BY AARON STELLA This weekend, six actors from Brat Productions performed looped interpretations of Romanian playwright Eugene Ionesco’s The Bald Soprano for 24 hours without breaks. Curtains opened 8pm last Friday and closed 8pm the following Saturday in the Annenberg Center for Performing Arts and Sciences. Coffee was served through each roaring hour, but some patrons guzzled PBRs in the interim. It was apparent that the more rowdy pockets of audience had been camping out in the theater for most the day, if not the since the night before. I stayed for three performances; I could have stayed for more. For The Bald Soprano does nothing short of mescaline bomb the clammy, info-clotted veins of people in the modern world.
Native to Romania, Ionesco learned English via the “Assimil” method, which is designed to teach foreign languages through a series of listening periods before cultivating active speech through the memorizing of whole phrases. Ionesco found the sober parry of the King’s English to be diverse in tone but strange in the back and forth volley of conversation. This disconnect between intention and application was what inspired him to write the satire L’anglais sans peine (“English without toil”), and eventually change it to The Bald Soprano after one of the cast members blundered a line. Consequently, said line (“The Bald Soprano?”) became the trigger for all semblance of sane conversation to spiral into oblivion. Upon invoking the magic words, the exchanges of dialogue abruptly shift from the linear to schizophrenic: “Take a circle; caress it; and it will turn vicious. Don’t be turkeys. Rather kiss the windows. Don’t smooch the pooch. The ceiling is up, and the floor is down. A couch is an Englishman’s castle.”
But for such verbal chaos to ensue (as it does in spades) the setting had to be simple: a quiet home in the suburbs of London that serves as residence to the Martin Family. Clocks of every size hung scattered about the walls, while the furniture was comically tiny—prop-prefect particularly towards the end of the play when Mr. Martin begins angrily humping and spanking his petite, gray couch, chanting “A-E-I-O-U. A-E-I-O-U.” After some discursive banter, Mr. and Mrs. Martin’s maid entered, then the befuddled Mr. and Mrs. Smith, and then the fire chief. Occasionally a bell would toll, marking an higher disruption of the character’s speech patterns and heavier peppering of non-sequiturs. But it is not until the fire chief inquired “The Bald Soprano?” upon his exit that all hell broke loose, transitioning from an unsettling air to unbridled pandemonium. The Smith’s and the Martin’s began chanting in phonemes that sounded like satanic incantations as they seduced each other and assumed animal-like stances for mating. Rudyard Kipling, Robert Browning and Sisyphus also found mention in the fray—between the slaps and mocked fornication, that is. The lights finally go out as the Martins and Smiths started screaming “It’s not that way; it’s over here! It’s not that way; it’s over here!” And in less than five seconds, the play began again. Props go out to all actors for their stamina and dauntless wit over the course their grueling day. Although I’m sure they’d decline, I wished they would have stayed a week.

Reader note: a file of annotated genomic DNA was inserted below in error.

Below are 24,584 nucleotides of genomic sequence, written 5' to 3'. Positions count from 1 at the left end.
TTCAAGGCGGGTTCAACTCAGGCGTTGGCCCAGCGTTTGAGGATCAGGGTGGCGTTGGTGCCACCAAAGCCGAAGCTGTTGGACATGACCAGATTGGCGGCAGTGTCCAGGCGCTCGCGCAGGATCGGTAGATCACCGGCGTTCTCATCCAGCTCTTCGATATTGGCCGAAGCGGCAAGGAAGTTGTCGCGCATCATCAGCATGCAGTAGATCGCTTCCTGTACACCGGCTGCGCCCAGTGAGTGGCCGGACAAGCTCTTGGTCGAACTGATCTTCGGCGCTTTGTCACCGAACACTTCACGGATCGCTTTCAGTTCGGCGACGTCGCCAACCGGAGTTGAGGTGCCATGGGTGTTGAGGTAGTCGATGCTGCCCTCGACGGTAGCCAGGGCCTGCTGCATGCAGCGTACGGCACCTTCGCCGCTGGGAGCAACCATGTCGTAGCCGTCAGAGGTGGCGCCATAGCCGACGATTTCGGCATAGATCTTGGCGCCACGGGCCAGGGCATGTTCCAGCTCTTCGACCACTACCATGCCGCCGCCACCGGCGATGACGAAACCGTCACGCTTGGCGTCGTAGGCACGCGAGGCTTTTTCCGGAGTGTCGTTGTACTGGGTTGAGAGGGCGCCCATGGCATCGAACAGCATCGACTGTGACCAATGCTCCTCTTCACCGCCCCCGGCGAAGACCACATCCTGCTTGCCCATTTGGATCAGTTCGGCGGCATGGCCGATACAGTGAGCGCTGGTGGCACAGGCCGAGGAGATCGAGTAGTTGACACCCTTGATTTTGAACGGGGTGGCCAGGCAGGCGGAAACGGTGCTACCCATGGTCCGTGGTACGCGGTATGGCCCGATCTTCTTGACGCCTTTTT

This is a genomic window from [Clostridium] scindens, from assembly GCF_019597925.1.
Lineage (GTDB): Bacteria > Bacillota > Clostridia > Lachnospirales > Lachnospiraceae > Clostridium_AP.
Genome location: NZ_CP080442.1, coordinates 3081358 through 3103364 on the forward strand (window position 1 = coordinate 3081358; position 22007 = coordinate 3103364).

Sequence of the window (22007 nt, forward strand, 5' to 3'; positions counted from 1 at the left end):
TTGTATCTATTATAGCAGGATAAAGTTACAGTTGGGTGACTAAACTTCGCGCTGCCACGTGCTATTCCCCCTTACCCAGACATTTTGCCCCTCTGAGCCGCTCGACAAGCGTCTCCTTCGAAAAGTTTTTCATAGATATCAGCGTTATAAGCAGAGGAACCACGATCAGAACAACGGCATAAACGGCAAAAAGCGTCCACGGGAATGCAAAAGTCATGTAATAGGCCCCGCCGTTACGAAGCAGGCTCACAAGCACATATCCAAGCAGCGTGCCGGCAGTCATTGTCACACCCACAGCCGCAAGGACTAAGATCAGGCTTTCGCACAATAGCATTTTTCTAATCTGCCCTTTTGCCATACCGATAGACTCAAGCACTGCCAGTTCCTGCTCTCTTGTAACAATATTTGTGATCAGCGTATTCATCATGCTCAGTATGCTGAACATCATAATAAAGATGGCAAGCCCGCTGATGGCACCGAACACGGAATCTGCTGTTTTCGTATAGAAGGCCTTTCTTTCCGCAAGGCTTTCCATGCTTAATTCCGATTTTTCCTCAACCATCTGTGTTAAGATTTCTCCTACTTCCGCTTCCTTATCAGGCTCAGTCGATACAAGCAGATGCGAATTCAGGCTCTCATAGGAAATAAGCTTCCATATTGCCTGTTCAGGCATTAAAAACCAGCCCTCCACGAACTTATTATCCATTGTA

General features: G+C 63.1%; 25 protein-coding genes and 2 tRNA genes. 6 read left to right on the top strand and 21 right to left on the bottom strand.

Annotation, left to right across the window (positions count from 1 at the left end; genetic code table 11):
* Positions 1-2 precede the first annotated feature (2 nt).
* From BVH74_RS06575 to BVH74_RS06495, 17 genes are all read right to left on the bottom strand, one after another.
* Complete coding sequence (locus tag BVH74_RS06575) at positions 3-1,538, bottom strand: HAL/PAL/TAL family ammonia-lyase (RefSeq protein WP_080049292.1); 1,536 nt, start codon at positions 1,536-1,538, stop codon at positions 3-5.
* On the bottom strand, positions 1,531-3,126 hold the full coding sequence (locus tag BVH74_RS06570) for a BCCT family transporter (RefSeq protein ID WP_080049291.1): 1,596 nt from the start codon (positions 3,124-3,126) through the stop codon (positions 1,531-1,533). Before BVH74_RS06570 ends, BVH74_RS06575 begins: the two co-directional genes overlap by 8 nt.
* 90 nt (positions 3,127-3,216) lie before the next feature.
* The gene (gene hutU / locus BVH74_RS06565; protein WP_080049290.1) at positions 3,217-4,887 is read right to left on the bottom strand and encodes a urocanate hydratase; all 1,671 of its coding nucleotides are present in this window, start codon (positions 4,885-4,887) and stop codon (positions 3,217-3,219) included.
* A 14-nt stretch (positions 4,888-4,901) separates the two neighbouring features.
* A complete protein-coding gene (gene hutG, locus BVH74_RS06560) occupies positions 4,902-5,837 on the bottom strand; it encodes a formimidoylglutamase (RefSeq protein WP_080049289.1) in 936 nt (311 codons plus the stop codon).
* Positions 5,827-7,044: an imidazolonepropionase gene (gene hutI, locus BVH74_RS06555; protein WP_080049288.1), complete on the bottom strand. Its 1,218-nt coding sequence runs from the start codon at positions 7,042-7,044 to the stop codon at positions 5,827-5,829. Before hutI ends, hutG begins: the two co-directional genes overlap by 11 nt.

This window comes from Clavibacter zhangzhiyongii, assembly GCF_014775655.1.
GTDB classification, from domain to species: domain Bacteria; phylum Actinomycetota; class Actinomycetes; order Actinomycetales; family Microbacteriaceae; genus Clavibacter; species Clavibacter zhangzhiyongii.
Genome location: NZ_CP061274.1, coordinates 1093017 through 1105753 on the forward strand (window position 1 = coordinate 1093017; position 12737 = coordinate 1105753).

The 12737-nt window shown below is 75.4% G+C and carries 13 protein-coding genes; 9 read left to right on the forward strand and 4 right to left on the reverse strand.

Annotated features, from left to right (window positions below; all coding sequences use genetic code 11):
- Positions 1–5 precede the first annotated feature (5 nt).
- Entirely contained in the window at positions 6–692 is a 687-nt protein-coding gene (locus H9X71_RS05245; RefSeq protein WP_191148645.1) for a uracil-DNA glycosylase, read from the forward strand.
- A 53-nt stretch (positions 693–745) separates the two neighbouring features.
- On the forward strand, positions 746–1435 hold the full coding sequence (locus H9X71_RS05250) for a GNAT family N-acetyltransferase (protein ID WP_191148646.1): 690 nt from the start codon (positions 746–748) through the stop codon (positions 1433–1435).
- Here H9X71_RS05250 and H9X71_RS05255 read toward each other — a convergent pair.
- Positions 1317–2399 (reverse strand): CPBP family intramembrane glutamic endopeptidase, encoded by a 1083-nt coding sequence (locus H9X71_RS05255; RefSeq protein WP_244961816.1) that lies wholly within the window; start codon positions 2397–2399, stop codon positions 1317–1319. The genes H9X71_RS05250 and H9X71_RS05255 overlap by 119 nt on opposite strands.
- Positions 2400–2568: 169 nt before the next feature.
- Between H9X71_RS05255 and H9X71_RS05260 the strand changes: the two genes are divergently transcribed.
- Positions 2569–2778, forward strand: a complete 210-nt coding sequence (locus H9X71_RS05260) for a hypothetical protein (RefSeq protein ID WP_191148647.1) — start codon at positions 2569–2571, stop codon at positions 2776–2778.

Easing back into the real world after The Bald Soprano is a bit of a process, especially when wandering the city’s public spaces: Passersby chattering, bums pontificating, canvassers soliciting day strollers, mothers disciplining their children, and so on, as each for a while suspends in the dissociative limbo of Ionseco’s modern world. But instead of loneliness, a calming sense of amusement arises amid the verbal tussles. One laughs at rather than fears the present farrago; and though it couldn’t be farther from the truth, “God’s in his heaven and all right with the world” (Robert Browning) which is enough for me to anticipate, if not travel about, to experience The Bald Soprano when it beats back this way.